Recent Rains Worsen Weakened Centerline Road


Recent heavy rains brought down a new section of the already eroding area of Centerline Road near the Upper Carolina subdivision turnoff, above. DPW officials are aware of the problem but don’t expect to move ahead with repairs for at least three months.

Heavy rains on Friday, May 10, brought flooding across the territory, but the force of the rain just might have caused the worst damage on St. John.

A section of Centerline Road near the Upper Carolina subdivision turnoff has been deteriorating since the fall of 2010, when Tropical Storm Otto’s deluge undermined the already eroding roadbed.

More than two and a half years later, Department of Public Works has done no work on the area and each heavy rain only erodes the area more and more. Such was the case on Friday night, May 10, when a large section of asphalt crumbled away, further undermining the sole road into and out of Coral Bay.

St. John residents driving past the area last week were warned of the growing danger by a new and larger bright orange barrier which was placed in the damaged road section, joining several orange cones which were placed in the area in 2010. The placing of the orange cones and new barriers is only action DPW officials have taken  in the area, and residents should not expect to see any additional improvements to the road before mid-August at the earliest, explained DPW Commissioner Darryl Smalls.

The commissioner blamed the more than two years it has taken DPW to fix one of the only major roads on St. John on the lengthy process of applying for Federal Highway funds.

“That road is slated for repairs and it has been slated for repairs,” Smalls said in a telephone interview with St. John Tradewinds. “The whole process has been taking a long time.”

While DPW did win emergency funds last year from the Federal Highway Administration for road repairs and flood mitigation, the department was forced to resubmit its application, Smalls explained.

“We received the funding, but plans had to be developed,” he said. “We had to the archaeological studies and environmental studies and we’ve gotten over all those hurdles now. But the original funding was to be for one project.”

“It was disaster relief for three projects on St. John and one on St. Thomas all under one bid package,” said Smalls. “We had to resubmit those projects separately. We had to have four separate bid packages and now those have been developed and have been sent.”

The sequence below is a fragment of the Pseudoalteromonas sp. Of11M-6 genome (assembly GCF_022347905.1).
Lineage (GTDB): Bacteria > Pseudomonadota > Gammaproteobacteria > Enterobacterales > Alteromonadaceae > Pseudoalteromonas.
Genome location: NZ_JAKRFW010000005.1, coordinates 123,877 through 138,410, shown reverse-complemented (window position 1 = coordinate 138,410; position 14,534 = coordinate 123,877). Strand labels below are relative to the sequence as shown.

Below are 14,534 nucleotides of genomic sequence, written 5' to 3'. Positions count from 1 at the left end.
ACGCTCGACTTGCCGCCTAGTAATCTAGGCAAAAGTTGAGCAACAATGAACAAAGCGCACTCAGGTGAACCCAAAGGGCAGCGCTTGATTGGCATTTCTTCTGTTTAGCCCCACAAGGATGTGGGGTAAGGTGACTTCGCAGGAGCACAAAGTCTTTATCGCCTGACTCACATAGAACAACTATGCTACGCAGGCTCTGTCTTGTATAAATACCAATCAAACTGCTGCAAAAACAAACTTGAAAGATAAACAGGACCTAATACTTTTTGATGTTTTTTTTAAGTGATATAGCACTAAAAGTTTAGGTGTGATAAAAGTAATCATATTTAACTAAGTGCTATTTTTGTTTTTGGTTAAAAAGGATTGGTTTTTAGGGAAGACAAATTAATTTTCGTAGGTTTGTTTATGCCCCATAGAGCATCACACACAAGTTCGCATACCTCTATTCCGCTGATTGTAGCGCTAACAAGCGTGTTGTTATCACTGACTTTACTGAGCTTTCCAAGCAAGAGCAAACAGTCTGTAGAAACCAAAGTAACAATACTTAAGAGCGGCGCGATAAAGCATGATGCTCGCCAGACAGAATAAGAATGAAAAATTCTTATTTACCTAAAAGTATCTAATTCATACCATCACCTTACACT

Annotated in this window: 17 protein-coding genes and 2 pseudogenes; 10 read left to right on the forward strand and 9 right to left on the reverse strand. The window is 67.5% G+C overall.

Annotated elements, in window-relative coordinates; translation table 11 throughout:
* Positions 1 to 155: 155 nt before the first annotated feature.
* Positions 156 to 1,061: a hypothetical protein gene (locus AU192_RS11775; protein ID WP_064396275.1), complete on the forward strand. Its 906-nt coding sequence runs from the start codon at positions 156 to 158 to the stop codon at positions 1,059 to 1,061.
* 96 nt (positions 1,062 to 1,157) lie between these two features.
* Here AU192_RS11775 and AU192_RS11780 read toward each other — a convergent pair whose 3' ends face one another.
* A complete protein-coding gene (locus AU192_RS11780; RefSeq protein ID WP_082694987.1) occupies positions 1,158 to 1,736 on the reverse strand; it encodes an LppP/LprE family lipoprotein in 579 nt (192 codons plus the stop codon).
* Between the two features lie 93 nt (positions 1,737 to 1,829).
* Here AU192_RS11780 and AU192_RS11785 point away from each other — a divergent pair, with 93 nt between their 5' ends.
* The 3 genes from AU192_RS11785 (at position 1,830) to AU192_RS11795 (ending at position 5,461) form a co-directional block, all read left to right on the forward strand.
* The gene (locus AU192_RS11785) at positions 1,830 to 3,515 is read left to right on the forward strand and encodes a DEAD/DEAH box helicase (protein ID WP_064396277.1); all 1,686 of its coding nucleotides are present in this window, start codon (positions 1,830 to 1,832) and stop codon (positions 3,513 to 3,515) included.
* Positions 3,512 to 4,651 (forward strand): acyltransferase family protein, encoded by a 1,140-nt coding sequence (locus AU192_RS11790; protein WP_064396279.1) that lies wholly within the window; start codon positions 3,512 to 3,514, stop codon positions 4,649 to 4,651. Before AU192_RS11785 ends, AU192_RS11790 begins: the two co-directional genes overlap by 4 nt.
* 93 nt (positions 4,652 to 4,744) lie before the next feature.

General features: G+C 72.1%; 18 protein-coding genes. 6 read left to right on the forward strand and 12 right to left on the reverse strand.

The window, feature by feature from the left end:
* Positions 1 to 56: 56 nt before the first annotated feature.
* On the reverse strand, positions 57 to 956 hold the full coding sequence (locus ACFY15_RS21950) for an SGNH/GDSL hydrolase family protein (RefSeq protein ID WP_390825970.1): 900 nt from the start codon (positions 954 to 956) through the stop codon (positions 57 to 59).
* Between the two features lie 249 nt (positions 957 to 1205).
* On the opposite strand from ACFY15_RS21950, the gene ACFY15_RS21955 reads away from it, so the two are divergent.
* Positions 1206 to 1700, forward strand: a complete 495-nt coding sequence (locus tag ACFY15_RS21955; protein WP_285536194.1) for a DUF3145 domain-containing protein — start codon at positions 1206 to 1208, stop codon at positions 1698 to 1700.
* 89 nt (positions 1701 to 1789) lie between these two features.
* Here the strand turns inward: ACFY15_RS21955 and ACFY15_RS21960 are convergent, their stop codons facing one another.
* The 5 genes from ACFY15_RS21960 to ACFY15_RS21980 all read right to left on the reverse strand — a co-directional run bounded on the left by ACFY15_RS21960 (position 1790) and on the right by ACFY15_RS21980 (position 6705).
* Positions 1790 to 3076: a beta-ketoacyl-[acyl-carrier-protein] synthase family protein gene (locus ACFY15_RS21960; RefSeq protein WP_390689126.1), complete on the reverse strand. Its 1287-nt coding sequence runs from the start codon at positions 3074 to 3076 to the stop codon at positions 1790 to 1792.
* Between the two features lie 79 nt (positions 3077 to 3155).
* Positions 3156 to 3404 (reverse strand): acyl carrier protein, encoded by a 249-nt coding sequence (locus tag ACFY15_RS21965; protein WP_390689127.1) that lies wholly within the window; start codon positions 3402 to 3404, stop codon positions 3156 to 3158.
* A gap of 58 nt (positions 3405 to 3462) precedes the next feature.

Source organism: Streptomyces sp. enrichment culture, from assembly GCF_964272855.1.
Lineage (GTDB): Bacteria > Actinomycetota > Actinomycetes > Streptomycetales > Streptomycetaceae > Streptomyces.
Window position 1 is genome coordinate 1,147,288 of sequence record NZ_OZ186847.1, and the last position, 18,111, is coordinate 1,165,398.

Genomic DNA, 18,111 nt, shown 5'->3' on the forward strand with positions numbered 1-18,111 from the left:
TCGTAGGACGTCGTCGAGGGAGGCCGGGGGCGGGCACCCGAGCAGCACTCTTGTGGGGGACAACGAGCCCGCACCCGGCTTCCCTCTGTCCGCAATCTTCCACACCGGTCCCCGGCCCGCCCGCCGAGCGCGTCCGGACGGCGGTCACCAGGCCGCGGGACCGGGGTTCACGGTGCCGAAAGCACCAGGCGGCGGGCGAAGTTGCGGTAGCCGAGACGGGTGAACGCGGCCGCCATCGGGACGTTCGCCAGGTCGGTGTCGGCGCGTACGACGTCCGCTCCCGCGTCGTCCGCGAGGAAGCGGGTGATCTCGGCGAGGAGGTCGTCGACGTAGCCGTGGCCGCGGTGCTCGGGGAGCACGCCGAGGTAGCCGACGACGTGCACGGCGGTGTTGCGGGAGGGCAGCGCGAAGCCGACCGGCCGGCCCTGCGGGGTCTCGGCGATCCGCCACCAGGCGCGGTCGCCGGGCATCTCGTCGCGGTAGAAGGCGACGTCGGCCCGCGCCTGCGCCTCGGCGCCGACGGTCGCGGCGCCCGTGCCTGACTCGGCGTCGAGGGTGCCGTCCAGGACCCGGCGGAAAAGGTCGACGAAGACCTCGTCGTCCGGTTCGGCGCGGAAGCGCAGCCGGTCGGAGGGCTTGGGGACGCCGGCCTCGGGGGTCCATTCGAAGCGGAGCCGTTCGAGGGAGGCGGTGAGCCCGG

“We are now waiting for the concurrent from Federal Highway,” said the DPW Commissioner.

Smalls expects to receive that final approval from Federal Highway Administration by the end of May, he added.

“I anticipate that concurrent from Federal Highway by next week,” said Smalls. “Once I receive that, then we can publicly advertise these projects. That will take about 30 days and then we’re talking anywhere from 60 to 90 days to get those bids in from contractors.”

“Realistically, we’re expecting the work to get started in about three months,” Smalls said.

If that timeline proves true, work on Centerline Road will not even start until mid-August at the earliest. Any delay in Small’s projected timeline could push the roadwork back to September which is the height of hurricane season.

While Smalls did not have details of the scope of work for the three separate road projects on St. John, two of those projects are on Centerline Road and one is on Fish Bay Road. Once the bid solicitations are finalized, DPW expects to be able to tackle all three of those projects at the same time, Smalls added.

“Once everything is ready, we’ll try to get them all going simultaneously,” he said.

DPW issued a prepared statement last week reassuring the residents of St. John that the department is aware of the road problems.

“Residents on the East End of St. John should know that we understand the challenges posed by flooding in that area, and we are moving hastily now on a major road construction project,” Smalls said in the DPW press release issued by Government House last week.

That sentiment, however, did little to ease resident’s fears, especially as Hurricane Season 2013, and the promise of more rain, approaches.

“It’s been more than two years since the road had been damaged and it’s just getting worse and worse,” said one St. John resident who asked to not be named. “I cringe each time I drive by there. It’s scary.”